So you’re pregnant. Your baby bump starts showing. You begin to gain weight. But how much weight should you gain and how much is too much?
Weight gain during pregnancy is important because it affects both your health and your baby’s. Gaining too much weight could lead to gestational diabetes, high blood pressure, and life threatening pre-eclampsia for mom. It also increases chances you will need a caesarean section, which means surgery and longer recovery time. For baby, it increases chances of prematurity, still birth, and congenital birth defects. It also ups the odds that your baby will be bigger than normal (macrosomia) which can lead to injuries during birth.
The American College of Obstetrics and Gynecology says how much weight you should gain depends on where you were before you got pregnant. Weight gain parameters vary according to your pre-pregnancy BMI (body mass index), a ratio that looks and weight and height. Based on that ratio:
Women in the underweight range should gain the most, from 28 to 40 pounds. That’s about a pound a week in the second and third trimester.
Those of normal weight should also gain about a pound a week. 25 to 35 pounds is suggested.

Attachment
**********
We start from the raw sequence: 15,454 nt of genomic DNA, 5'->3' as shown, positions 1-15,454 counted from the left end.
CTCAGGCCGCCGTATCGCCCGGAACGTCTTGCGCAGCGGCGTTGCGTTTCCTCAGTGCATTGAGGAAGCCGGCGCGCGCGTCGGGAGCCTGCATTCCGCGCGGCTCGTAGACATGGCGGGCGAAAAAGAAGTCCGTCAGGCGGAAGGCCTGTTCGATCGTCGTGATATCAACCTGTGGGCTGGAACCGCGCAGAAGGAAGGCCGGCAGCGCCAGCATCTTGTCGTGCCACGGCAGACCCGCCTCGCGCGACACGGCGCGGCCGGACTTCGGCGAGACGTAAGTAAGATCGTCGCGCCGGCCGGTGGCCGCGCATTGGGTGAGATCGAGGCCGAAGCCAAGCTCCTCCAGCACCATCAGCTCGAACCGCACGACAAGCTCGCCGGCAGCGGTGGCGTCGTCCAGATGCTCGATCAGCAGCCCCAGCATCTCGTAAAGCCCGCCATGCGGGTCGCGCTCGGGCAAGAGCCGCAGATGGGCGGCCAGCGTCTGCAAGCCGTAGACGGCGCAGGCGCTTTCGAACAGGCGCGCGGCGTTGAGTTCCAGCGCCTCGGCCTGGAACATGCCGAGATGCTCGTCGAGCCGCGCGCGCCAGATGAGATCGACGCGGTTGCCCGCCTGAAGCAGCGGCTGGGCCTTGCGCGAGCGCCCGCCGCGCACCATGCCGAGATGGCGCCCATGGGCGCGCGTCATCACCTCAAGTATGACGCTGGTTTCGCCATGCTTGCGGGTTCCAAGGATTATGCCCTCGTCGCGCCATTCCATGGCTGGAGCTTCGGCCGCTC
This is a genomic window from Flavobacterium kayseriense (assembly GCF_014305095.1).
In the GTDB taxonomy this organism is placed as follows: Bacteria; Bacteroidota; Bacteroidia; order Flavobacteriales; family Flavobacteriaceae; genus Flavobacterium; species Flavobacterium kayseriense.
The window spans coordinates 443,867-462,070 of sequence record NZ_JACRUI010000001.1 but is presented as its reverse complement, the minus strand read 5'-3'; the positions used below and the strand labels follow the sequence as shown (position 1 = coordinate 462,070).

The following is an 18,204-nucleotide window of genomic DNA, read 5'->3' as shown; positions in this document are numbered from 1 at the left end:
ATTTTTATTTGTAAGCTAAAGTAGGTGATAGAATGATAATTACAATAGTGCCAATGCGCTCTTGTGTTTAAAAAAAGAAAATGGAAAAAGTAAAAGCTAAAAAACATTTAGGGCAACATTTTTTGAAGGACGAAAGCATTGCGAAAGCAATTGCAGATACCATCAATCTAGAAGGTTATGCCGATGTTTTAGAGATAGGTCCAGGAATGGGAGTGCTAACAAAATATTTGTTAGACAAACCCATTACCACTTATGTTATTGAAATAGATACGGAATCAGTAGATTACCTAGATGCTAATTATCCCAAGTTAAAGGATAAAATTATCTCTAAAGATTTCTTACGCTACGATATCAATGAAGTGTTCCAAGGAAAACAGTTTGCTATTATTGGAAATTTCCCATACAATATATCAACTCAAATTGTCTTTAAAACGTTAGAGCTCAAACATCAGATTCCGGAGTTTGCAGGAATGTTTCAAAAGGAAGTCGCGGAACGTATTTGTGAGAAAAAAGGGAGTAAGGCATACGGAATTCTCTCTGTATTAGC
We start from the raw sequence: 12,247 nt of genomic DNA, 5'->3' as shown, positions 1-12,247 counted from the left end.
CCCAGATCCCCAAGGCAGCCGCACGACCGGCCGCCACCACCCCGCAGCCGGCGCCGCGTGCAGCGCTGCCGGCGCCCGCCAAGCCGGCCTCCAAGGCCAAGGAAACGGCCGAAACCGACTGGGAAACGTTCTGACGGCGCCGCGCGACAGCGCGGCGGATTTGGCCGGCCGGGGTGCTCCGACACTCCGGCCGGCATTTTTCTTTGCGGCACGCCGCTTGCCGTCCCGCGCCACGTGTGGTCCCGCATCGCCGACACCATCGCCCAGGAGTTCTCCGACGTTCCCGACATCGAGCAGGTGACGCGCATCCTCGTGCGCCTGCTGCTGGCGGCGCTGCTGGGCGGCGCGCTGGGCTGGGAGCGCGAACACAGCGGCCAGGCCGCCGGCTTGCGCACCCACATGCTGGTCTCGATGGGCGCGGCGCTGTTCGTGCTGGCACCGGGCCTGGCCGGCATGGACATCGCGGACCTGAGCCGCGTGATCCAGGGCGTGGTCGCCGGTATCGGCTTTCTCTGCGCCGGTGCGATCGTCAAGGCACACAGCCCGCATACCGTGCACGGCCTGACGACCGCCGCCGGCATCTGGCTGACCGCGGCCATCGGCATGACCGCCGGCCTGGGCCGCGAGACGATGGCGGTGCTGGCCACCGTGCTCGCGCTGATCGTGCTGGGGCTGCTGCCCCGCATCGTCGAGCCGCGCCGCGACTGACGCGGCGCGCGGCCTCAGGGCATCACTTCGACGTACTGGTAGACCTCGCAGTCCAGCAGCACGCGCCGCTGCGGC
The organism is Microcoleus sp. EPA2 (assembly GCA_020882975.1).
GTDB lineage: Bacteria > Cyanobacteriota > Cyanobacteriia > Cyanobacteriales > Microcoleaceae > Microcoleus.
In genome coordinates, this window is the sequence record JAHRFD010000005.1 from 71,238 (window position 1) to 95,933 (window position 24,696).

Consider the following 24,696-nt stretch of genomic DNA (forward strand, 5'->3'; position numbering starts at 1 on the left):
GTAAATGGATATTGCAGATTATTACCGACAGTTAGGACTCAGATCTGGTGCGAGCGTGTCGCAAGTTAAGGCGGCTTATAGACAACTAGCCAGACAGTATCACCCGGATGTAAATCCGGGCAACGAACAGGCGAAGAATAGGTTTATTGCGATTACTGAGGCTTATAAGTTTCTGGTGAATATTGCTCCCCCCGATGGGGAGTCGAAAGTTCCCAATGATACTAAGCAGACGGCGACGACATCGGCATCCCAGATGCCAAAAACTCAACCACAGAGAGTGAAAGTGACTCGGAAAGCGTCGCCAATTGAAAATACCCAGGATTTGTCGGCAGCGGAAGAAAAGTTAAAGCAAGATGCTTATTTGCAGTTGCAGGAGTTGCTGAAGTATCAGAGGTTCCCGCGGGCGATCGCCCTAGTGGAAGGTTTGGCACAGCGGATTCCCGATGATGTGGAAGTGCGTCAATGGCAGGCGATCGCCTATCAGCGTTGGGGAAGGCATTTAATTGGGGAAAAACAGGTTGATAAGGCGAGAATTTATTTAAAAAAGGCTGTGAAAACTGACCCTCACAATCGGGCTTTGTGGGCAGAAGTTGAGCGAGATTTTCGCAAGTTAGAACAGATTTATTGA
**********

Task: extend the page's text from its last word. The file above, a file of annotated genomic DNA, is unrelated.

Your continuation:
Overweight and obese women should gain about half a pound a week-- no more than 15 to 25 pounds total for overweight women, and 11-20 for the obese.
Of course, if you’re having twins, like I did, you need to gain more. Normal weight women carrying twins should gain 37 to 54 pounds. Women who were overweight before they got pregnant and are expecting twins should gain a little less: 31 to 50 pounds. And obese women carrying twins should gain no more than 25 to 42 pounds.
Remember: when you are pregnant, you are eating for two. It’s not just the number of calories that matter, but what’s in those calories. Eat a balanced diet: fruits, veggies, and lean meats. And make sure you’re taking a multivitamin with at least 400 micrograms of folic acid.Disclaimer: Your seeking of information on health related topics and/or Sandra Adamson Fryhofer, M.D.'s providing such information herein constitutes neither the solicitation of nor the provision of medical advice, services, care or treatment. Communication with Dr. Fryhofer on this website does not create a doctor/patient relationship. For concerns about your own particular medical condition, you should consult your own medical professional who can examine and evaluate you. Communication on a website is not a substitute for taking an active role in your own medical care and treatment and being personally seen by a physician of choice in your area.